Having beams that did not protrude under the slab also gave the design team complete flexibility for the interior layout. After finishing the first phase of the Luxenbourg project, the developer realized the units with smaller total floor area were easier to rent. Therefore, in the second phase of the project they decided to have 11 apartment units per floor instead of 10. Since the structural system requires few interior columns (six in a floor plate of over 1200 m²) the only change to the structure was the addition of one cantilever balcony on a perimeter pre-stressed slab. All the columns remained in their original location which facilitated the co-ordination with the parking on the level below.

Innovation 4: Designing cantilever precast balconies without a thermal bridge

One of the biggest structural challenges in residential construction is designing cantilever balconies without a thermal bridge. Since the slab is partially inside and partially outside, eliminating heat loss through the concrete and reinforcement is challenging.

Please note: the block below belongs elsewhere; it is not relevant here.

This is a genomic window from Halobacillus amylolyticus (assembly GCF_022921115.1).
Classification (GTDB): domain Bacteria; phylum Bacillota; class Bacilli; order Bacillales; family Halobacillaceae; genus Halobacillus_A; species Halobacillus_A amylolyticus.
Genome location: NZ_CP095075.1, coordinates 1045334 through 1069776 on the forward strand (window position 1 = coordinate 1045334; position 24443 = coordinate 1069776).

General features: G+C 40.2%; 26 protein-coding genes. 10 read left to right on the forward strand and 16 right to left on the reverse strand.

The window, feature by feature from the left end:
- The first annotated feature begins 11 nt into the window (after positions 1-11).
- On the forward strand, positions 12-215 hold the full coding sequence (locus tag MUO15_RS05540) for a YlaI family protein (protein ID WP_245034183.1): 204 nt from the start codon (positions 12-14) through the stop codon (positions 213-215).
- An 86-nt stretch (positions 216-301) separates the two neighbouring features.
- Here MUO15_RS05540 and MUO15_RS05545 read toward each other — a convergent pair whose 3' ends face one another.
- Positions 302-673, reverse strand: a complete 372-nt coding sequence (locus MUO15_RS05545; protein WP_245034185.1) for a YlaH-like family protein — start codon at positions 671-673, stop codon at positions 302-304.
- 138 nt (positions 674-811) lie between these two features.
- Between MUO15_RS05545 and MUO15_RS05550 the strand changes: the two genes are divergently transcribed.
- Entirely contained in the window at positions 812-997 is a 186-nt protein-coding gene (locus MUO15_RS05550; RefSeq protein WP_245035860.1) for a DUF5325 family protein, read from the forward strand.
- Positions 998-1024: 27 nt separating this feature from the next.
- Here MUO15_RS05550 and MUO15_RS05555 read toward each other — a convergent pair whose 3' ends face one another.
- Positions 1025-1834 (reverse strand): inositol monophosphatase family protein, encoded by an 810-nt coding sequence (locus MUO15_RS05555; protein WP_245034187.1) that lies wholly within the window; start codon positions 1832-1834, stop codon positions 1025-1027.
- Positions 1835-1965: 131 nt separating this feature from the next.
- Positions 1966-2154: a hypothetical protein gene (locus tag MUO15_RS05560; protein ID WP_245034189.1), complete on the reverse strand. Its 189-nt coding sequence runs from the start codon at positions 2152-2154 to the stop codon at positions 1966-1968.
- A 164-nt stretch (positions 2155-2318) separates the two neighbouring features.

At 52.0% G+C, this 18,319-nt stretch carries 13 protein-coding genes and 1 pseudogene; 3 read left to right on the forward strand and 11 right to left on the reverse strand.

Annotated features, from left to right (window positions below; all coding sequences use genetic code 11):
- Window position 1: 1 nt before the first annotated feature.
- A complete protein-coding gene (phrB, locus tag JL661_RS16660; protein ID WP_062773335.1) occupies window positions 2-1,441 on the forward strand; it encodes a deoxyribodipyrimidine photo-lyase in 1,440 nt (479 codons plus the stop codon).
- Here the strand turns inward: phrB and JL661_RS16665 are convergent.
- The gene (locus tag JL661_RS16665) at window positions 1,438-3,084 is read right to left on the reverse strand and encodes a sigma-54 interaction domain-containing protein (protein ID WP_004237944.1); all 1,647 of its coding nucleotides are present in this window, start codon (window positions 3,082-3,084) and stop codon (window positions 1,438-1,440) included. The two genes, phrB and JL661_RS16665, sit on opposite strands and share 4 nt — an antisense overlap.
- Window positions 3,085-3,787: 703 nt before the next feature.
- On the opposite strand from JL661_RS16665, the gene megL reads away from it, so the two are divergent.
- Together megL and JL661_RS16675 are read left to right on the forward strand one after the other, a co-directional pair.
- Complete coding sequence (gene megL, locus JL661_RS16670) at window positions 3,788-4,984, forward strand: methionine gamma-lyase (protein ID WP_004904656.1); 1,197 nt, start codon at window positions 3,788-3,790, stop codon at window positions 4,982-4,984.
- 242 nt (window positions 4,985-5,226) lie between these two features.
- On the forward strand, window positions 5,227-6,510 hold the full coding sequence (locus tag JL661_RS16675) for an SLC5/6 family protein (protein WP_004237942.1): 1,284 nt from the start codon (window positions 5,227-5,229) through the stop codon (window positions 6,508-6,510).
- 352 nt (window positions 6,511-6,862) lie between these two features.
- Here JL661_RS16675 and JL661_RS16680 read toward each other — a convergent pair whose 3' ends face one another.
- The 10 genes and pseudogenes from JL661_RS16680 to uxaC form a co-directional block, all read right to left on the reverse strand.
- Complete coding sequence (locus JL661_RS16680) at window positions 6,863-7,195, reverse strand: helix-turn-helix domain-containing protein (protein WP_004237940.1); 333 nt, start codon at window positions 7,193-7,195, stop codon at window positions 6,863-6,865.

Luxenbourg phase III under construction (left) and Luxenbourg phase II after completion (right). Photos courtesy Dominic Lemieux[6]
Luxenbourg phase III under construction (left) and Luxenbourg phase II after completion (right).
Photos courtesy Dominic Lemieux

In the Luxenbourg projects, the thermal bridge was eliminated by using pre-stressed solid slabs with an integrated 900-mm (35-in.) cantilever. Once the slabs were installed, urethane was sprayed under them and polystyrene foam was used over the slabs, thereby significantly reducing the thermal bridge. The polystyrene was then used to anchor the pipes for the radiant floor system.

Lessons learned

The Luxenbourg project provided experiences that will lead to many new innovations which will be applied again in the future phases of the development.

Lesson learned 1: The more prefabricated elements the better